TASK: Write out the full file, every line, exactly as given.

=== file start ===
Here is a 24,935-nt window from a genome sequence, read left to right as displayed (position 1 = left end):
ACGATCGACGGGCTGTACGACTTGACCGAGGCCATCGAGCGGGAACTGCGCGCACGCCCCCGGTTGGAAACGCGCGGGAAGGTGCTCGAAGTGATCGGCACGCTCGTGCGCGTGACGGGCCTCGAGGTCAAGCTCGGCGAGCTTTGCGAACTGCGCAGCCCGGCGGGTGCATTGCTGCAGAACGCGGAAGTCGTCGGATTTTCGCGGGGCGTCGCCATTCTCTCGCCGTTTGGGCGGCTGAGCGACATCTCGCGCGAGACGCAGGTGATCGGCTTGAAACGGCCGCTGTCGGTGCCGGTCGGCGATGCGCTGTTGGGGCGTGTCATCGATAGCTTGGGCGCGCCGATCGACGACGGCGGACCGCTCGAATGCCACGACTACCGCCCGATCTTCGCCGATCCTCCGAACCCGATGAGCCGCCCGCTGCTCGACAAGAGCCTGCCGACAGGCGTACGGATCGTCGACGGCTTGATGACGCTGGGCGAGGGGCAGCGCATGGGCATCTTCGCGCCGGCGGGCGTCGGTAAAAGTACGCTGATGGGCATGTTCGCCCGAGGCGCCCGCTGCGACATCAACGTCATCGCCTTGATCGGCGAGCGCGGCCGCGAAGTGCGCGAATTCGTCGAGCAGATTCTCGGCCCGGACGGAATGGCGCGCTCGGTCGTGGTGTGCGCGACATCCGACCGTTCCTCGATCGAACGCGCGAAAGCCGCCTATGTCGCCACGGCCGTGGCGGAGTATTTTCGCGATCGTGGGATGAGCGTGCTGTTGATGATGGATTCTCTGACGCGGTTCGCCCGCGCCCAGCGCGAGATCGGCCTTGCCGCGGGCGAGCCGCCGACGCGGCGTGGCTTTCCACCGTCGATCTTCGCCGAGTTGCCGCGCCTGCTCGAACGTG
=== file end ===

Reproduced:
Here is a 24,935-nt window from a genome sequence, read left to right as displayed (position 1 = left end):
ACGATCGACGGGCTGTACGACTTGACCGAGGCCATCGAGCGGGAACTGCGCGCACGCCCCCGGTTGGAAACGCGCGGGAAGGTGCTCGAAGTGATCGGCACGCTCGTGCGCGTGACGGGCCTCGAGGTCAAGCTCGGCGAGCTTTGCGAACTGCGCAGCCCGGCGGGTGCATTGCTGCAGAACGCGGAAGTCGTCGGATTTTCGCGGGGCGTCGCCATTCTCTCGCCGTTTGGGCGGCTGAGCGACATCTCGCGCGAGACGCAGGTGATCGGCTTGAAACGGCCGCTGTCGGTGCCGGTCGGCGATGCGCTGTTGGGGCGTGTCATCGATAGCTTGGGCGCGCCGATCGACGACGGCGGACCGCTCGAATGCCACGACTACCGCCCGATCTTCGCCGATCCTCCGAACCCGATGAGCCGCCCGCTGCTCGACAAGAGCCTGCCGACAGGCGTACGGATCGTCGACGGCTTGATGACGCTGGGCGAGGGGCAGCGCATGGGCATCTTCGCGCCGGCGGGCGTCGGTAAAAGTACGCTGATGGGCATGTTCGCCCGAGGCGCCCGCTGCGACATCAACGTCATCGCCTTGATCGGCGAGCGCGGCCGCGAAGTGCGCGAATTCGTCGAGCAGATTCTCGGCCCGGACGGAATGGCGCGCTCGGTCGTGGTGTGCGCGACATCCGACCGTTCCTCGATCGAACGCGCGAAAGCCGCCTATGTCGCCACGGCCGTGGCGGAGTATTTTCGCGATCGTGGGATGAGCGTGCTGTTGATGATGGATTCTCTGACGCGGTTCGCCCGCGCCCAGCGCGAGATCGGCCTTGCCGCGGGCGAGCCGCCGACGCGGCGTGGCTTTCCACCGTCGATCTTCGCCGAGTTGCCGCGCCTGCTCGAACGTG